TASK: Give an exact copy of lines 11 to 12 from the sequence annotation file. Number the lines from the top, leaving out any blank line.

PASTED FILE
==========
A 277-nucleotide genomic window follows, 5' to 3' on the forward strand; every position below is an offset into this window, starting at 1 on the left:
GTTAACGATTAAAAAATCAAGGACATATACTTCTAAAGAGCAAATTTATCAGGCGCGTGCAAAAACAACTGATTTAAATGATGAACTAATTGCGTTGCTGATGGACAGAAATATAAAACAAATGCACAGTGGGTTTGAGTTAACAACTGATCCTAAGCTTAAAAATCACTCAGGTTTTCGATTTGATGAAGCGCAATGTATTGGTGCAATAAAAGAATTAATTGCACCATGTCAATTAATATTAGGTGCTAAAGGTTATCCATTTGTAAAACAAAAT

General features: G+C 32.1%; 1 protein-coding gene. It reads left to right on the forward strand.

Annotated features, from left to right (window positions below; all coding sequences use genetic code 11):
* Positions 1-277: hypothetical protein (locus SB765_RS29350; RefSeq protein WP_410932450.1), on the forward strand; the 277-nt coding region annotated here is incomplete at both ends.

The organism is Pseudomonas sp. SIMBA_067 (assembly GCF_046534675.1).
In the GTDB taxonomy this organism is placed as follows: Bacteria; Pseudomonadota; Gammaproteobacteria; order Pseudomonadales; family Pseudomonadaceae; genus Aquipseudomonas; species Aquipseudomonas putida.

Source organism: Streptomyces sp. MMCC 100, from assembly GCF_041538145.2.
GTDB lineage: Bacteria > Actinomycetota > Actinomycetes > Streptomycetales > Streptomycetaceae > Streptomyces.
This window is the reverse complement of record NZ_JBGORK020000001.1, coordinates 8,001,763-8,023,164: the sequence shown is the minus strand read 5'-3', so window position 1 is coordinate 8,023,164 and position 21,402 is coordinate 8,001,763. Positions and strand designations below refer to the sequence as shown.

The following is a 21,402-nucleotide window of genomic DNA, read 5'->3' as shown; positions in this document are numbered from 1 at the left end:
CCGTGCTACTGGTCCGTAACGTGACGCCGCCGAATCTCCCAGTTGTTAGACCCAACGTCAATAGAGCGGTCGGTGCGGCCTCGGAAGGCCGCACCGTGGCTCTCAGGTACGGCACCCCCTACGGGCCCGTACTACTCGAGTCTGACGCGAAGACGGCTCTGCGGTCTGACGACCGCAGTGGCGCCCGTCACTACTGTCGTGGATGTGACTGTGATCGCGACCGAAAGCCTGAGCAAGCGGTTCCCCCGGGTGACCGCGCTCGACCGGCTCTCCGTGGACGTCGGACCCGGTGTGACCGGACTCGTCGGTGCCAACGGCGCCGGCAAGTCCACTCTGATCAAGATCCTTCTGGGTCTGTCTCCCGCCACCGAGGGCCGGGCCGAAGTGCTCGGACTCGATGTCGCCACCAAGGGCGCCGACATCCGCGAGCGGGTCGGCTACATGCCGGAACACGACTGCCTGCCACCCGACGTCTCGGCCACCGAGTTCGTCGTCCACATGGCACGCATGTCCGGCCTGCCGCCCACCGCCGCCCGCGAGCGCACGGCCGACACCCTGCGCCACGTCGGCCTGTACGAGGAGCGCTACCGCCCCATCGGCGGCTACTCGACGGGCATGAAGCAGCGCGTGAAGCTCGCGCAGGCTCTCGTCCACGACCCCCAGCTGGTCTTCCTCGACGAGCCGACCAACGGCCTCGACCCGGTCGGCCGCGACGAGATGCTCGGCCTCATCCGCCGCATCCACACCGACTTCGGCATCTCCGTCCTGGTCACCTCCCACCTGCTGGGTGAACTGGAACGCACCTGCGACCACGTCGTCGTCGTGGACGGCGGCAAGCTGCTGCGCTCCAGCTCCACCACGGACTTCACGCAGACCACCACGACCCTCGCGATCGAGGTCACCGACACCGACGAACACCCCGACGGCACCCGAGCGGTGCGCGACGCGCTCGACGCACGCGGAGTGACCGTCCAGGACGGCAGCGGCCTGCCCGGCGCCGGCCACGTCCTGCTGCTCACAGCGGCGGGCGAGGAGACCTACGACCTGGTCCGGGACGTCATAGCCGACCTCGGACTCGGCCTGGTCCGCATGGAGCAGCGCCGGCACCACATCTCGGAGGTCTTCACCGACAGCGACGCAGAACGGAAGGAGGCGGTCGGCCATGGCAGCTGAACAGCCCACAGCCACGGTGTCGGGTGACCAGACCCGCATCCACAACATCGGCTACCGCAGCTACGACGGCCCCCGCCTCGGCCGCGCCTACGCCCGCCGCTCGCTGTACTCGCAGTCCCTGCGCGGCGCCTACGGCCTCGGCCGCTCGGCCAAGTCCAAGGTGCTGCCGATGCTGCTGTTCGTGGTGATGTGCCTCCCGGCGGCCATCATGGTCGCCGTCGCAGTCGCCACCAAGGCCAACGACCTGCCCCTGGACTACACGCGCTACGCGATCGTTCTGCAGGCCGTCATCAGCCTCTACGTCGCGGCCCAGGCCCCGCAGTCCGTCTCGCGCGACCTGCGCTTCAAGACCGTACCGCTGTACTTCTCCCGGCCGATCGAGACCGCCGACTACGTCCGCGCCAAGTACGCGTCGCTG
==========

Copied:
The following is a 21,402-nucleotide window of genomic DNA, read 5'->3' as shown; positions in this document are numbered from 1 at the left end:
CCGTGCTACTGGTCCGTAACGTGACGCCGCCGAATCTCCCAGTTGTTAGACCCAACGTCAATAGAGCGGTCGGTGCGGCCTCGGAAGGCCGCACCGTGGCTCTCAGGTACGGCACCCCCTACGGGCCCGTACTACTCGAGTCTGACGCGAAGACGGCTCTGCGGTCTGACGACCGCAGTGGCGCCCGTCACTACTGTCGTGGATGTGACTGTGATCGCGACCGAAAGCCTGAGCAAGCGGTTCCCCCGGGTGACCGCGCTCGACCGGCTCTCCGTGGACGTCGGACCCGGTGTGACCGGACTCGTCGGTGCCAACGGCGCCGGCAAGTCCACTCTGATCAAGATCCTTCTGGGTCTGTCTCCCGCCACCGAGGGCCGGGCCGAAGTGCTCGGACTCGATGTCGCCACCAAGGGCGCCGACATCCGCGAGCGGGTCGGCTACATGCCGGAACACGACTGCCTGCCACCCGACGTCTCGGCCACCGAGTTCGTCGTCCACATGGCACGCATGTCCGGCCTGCCGCCCACCGCCGCCCGCGAGCGCACGGCCGACACCCTGCGCCACGTCGGCCTGTACGAGGAGCGCTACCGCCCCATCGGCGGCTACTCGACGGGCATGAAGCAGCGCGTGAAGCTCGCGCAGGCTCTCGTCCACGACCCCCAGCTGGTCTTCCTCGACGAGCCGACCAACGGCCTCGACCCGGTCGGCCGCGACGAGATGCTCGGCCTCATCCGCCGCATCCACACCGACTTCGGCATCTCCGTCCTGGTCACCTCCCACCTGCTGGGTGAACTGGAACGCACCTGCGACCACGTCGTCGTCGTGGACGGCGGCAAGCTGCTGCGCTCCAGCTCCACCACGGACTTCACGCAGACCACCACGACCCTCGCGATCGAGGTCACCGACACCGACGAACACCCCGACGGCACCCGAGCGGTGCGCGACGCGCTCGACGCACGCGGAGTGACCGTCCAGGACGGCAGCGGCCTGCCCGGCGCCGGCCACGTCCTGCTGCTCACAGCGGCGGGCGAGGAGACCTACGACCTGGTCCGGGACGTCATAGCCGACCTCGGACTCGGCCTGGTCCGCATGGAGCAGCGCCGGCACCACATCTCGGAGGTCTTCACCGACAGCGACGCAGAACGGAAGGAGGCGGTCGGCCATGGCAGCTGAACAGCCCACAGCCACGGTGTCGGGTGACCAGACCCGCATCCACAACATCGGCTACCGCAGCTACGACGGCCCCCGCCTCGGCCGCGCCTACGCCCGCCGCTCGCTGTACTCGCAGTCCCTGCGCGGCGCCTACGGCCTCGGCCGCTCGGCCAAGTCCAAGGTGCTGCCGATGCTGCTGTTCGTGGTGATGTGCCTCCCGGCGGCCATCATGGTCGCCGTCGCAGTCGCCACCAAGGCCAACGACCTGCCCCTGGACTACACGCGCTACGCGATCGTTCTGCAGGCCGTCATCAGCCTCTACGTCGCGGCCCAGGCCCCGCAGTCCGTCTCGCGCGACCTGCGCTTCAAGACCGTACCGCTGTACTTCTCCCGGCCGATCGAGACCGCCGACTACGTCCGCGCCAAGTACGCGTCGCTG